Mumbai: Consumers fearing shortage of medicines can breathe a sigh of relief as inventories with distributors and retailers in the country are sufficient to meet demand, one week before the implementation of the Goods and Services Tax (GST). The GST will come into effect on 1 July.
Although there has been a reduction in inventories since May-end, as distributors and retailers tried to minimize losses due to change in tax structure, the current stock holding is adequate, according to All India Organisation of Chemists and Druggists (AIOCD).
“With one week to go for GST and more than three weeks of inventory at the distributor level, plus retail inventory of 2-3 weeks, the overall pharmaceutical industry is in a positive situation and we can positively affirm that there will be no consumer shortages,” AIOCD said in its 23 June report.
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As of 21 June, distributors on an average had 22 days of inventories, compared to 24 days as on 14 June, 27 days as on 7 June and 40 days as on 31 May, as per AIOCD data.
Inventory holding days for medicines for diabetes, gastrointestinal diseases and cardiac ailments were lower than the average of 22 days. However, retailers had encouraged consumers to buy medicines for such chronic diseases in advance in a bid to offload their stock.
Under the GST regime, most medicines will be taxed at 12%, while essential drugs including insulin will be taxed at 5%.
While a marginal increase in tax burden is likely because of GST, the bigger concern has been the transition to the new tax system, especially regarding inventories held on 30 June.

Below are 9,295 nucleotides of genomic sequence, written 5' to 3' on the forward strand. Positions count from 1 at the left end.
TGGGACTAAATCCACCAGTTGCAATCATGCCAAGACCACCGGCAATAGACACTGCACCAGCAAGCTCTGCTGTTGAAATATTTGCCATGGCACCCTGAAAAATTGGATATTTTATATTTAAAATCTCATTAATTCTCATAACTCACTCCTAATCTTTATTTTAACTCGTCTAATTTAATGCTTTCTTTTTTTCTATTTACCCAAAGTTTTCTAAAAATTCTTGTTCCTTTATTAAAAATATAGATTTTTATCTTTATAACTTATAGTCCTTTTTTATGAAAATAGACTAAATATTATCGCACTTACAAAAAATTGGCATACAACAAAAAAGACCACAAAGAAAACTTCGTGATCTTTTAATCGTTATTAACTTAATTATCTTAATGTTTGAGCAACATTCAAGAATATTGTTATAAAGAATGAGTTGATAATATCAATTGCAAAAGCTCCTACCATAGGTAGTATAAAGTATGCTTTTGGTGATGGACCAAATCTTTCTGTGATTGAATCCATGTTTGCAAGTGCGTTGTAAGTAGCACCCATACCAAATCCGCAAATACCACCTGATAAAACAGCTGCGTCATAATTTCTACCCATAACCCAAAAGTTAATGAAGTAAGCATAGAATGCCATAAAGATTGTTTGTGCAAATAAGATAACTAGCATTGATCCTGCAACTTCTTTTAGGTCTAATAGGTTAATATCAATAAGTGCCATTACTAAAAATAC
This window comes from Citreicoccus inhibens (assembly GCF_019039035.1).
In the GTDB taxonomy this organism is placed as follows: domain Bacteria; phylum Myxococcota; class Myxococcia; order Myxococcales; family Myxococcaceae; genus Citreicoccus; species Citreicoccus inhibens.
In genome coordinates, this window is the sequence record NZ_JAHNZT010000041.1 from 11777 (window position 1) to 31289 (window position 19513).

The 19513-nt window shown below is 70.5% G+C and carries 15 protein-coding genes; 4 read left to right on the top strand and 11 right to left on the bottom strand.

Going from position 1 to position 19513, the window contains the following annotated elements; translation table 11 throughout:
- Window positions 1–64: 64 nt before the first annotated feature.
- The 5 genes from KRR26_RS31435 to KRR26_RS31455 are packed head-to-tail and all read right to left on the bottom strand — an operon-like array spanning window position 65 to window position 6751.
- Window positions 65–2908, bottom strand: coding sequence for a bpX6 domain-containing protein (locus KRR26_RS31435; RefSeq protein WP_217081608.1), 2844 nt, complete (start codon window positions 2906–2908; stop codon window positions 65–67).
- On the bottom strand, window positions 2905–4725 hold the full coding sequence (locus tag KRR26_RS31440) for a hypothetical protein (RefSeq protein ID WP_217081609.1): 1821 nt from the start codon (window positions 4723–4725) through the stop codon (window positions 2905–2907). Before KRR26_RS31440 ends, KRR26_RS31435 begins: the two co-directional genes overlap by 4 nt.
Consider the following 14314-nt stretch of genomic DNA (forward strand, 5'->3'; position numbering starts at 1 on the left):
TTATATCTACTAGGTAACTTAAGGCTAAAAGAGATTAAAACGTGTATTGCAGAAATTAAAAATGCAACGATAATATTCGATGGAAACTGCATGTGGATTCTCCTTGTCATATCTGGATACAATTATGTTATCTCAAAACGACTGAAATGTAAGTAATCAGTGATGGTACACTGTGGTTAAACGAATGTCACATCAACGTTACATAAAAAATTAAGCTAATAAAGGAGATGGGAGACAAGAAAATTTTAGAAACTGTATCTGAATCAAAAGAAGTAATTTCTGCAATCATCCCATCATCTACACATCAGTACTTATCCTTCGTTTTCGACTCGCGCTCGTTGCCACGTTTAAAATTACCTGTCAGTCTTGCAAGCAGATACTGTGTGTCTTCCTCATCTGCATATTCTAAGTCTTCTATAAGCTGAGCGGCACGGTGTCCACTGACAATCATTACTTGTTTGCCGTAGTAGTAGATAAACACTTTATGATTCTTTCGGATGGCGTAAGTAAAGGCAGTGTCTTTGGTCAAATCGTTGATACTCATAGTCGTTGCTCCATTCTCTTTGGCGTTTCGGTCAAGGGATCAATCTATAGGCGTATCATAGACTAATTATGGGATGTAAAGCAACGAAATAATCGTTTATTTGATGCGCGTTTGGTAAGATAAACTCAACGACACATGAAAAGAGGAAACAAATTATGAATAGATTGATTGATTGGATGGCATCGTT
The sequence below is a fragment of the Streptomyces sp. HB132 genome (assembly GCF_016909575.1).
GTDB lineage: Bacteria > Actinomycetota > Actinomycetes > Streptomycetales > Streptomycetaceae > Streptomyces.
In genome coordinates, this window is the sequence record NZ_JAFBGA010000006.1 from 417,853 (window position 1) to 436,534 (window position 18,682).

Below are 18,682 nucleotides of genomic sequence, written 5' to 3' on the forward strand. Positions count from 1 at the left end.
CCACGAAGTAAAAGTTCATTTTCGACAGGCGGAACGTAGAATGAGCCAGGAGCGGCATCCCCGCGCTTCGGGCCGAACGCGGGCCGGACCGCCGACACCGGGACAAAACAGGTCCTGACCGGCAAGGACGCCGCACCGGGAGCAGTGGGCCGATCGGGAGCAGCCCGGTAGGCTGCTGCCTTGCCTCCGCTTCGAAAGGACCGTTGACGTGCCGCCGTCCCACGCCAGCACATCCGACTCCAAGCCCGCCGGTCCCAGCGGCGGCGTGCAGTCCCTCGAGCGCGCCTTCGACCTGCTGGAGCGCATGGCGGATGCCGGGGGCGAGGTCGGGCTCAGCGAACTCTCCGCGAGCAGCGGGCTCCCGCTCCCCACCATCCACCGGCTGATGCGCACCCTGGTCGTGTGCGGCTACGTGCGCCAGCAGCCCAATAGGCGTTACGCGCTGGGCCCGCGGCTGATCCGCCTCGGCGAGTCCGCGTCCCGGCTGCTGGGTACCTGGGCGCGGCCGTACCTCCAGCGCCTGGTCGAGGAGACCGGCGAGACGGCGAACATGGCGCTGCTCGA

On the pre-GST stock, distributors can avail of 100% credit on Cenvat if they possess a central excise invoice issued by the manufacturer, importer, super-stockists or carrying and forwarding (C&F) agents. In case they do not have an excise invoice, then credit can be availed of only on 40% of the central GST.
Currently, warehouses, depots, super-stockists and C&F agents of many manufacturing companies are not registered under central excise; so their distributors will not be eligible to claim 100% credit of excise duty on pre-GST stock. This will mean some financial loss for distributors and therefore, they are reducing inventories, said a Mumbai-based pharma products distributor.
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Meanwhile, many pharma companies have asked the stockists and distributors to maintain sufficient stocks and assured that they will get compensation for the loss incurred due to GST transition. Companies also offered higher discounts to distributors in the month of June, the distributor said.
Global healthcare information provider QuintilesIMS recently conducted a survey with 25 distributors and 200 chemists across India to understand their preparedness for the transition to GST.
According to the survey, on-ground readiness of distributors and chemists to implement GST by 1 July was below par and hence, pharma companies will need to leverage cross functional participation within the organization to ensure effective implementation.
Overall, GST is likely to improve operational efficiencies because with central sales tax losing its relevance, the focus will shift from ‘tax advantage’ logistics planning to ‘strategic location of supply’ planning, said Amit Mookim, general manager, South Asia, QuintilesIMS.
“The overall increase in tax burden will get offset by the improved efficiencies. Pharma companies are likely to absorb the additional tax burden (an estimated net increase of about 1.8% on finished formulations). While the long term outlook remains positive, managing short term disruption will be critical,” Mookim added.